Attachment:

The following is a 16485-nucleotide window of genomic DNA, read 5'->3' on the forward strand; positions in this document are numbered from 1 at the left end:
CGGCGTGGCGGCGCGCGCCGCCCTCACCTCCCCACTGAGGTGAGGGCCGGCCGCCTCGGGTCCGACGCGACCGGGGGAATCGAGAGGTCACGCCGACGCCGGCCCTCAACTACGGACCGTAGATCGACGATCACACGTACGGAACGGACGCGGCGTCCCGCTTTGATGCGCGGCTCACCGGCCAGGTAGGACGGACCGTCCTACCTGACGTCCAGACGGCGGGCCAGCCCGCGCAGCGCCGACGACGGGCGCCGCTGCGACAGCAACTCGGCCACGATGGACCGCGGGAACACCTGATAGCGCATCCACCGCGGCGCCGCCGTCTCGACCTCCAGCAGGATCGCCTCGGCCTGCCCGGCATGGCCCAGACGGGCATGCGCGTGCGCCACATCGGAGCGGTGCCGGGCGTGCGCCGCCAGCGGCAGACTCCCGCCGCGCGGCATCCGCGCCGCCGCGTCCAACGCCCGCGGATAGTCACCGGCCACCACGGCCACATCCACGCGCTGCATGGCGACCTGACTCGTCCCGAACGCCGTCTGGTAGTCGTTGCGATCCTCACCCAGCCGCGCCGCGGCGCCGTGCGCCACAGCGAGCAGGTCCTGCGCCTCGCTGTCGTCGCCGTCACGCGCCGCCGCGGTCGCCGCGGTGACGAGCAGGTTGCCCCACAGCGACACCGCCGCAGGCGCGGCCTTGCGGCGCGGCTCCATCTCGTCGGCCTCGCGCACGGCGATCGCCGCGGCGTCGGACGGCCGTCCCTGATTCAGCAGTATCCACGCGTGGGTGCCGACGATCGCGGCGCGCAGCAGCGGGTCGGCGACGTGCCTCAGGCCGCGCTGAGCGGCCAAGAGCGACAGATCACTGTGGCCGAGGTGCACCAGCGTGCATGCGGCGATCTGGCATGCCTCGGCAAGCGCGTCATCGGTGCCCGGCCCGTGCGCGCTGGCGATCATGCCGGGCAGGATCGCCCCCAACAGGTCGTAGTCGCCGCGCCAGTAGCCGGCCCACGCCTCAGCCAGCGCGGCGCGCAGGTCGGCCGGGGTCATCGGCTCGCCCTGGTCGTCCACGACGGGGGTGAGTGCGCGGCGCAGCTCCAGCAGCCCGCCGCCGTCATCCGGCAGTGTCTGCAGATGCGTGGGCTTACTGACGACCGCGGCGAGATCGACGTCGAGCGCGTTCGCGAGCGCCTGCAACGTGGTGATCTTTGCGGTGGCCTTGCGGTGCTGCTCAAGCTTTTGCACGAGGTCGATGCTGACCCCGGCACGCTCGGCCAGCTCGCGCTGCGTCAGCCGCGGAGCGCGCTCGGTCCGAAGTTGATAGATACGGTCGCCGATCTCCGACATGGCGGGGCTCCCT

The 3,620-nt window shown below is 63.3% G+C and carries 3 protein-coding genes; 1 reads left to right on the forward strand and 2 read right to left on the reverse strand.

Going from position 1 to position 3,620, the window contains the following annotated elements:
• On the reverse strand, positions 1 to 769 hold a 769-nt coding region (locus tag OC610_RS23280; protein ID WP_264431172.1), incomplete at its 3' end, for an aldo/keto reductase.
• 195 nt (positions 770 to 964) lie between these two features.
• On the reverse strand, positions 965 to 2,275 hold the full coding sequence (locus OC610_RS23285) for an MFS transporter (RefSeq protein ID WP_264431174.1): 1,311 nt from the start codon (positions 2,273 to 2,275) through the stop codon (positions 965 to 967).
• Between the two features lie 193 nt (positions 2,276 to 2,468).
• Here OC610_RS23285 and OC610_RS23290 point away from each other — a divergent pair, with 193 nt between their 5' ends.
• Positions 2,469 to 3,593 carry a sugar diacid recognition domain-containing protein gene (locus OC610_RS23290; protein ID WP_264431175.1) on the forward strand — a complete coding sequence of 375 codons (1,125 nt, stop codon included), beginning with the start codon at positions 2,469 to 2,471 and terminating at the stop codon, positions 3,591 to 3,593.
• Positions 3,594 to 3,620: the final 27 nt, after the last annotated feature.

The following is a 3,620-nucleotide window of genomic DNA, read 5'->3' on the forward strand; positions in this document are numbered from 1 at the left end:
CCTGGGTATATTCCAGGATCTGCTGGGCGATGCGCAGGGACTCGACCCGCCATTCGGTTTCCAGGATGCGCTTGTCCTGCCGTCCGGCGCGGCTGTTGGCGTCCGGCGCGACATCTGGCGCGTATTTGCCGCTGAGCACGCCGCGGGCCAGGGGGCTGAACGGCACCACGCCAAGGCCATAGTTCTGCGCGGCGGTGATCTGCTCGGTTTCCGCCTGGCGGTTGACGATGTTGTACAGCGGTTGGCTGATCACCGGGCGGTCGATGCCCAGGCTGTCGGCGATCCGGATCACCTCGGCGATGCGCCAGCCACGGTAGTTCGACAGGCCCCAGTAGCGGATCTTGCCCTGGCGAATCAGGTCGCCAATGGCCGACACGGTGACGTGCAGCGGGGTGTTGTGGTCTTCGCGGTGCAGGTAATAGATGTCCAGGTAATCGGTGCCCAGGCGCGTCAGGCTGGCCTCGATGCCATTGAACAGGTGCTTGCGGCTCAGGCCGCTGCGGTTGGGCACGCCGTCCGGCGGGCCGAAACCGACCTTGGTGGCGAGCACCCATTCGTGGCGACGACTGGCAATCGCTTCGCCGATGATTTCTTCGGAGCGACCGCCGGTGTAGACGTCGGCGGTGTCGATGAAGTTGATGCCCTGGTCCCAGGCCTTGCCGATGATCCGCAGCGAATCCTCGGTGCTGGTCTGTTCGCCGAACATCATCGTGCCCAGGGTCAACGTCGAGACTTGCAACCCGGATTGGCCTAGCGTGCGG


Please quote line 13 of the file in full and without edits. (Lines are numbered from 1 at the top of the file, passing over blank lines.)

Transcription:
CCTGGGTATATTCCAGGATCTGCTGGGCGATGCGCAGGGACTCGACCCGCCATTCGGTTTCCAGGATGCGCTTGTCCTGCCGTCCGGCGCGGCTGTTGGCGTCCGGCGCGACATCTGGCGCGTATTTGCCGCTGAGCACGCCGCGGGCCAGGGGGCTGAACGGCACCACGCCAAGGCCATAGTTCTGCGCGGCGGTGATCTGCTCGGTTTCCGCCTGGCGGTTGACGATGTTGTACAGCGGTTGGCTGATCACCGGGCGGTCGATGCCCAGGCTGTCGGCGATCCGGATCACCTCGGCGATGCGCCAGCCACGGTAGTTCGACAGGCCCCAGTAGCGGATCTTGCCCTGGCGAATCAGGTCGCCAATGGCCGACACGGTGACGTGCAGCGGGGTGTTGTGGTCTTCGCGGTGCAGGTAATAGATGTCCAGGTAATCGGTGCCCAGGCGCGTCAGGCTGGCCTCGATGCCATTGAACAGGTGCTTGCGGCTCAGGCCGCTGCGGTTGGGCACGCCGTCCGGCGGGCCGAAACCGACCTTGGTGGCGAGCACCCATTCGTGGCGACGACTGGCAATCGCTTCGCCGATGATTTCTTCGGAGCGACCGCCGGTGTAGACGTCGGCGGTGTCGATGAAGTTGATGCCCTGGTCCCAGGCCTTGCCGATGATCCGCAGCGAATCCTCGGTGCTGGTCTGTTCGCCGAACATCATCGTGCCCAGGGTCAACGTCGAGACTTGCAACCCGGATTGGCCTAGCGTGCGG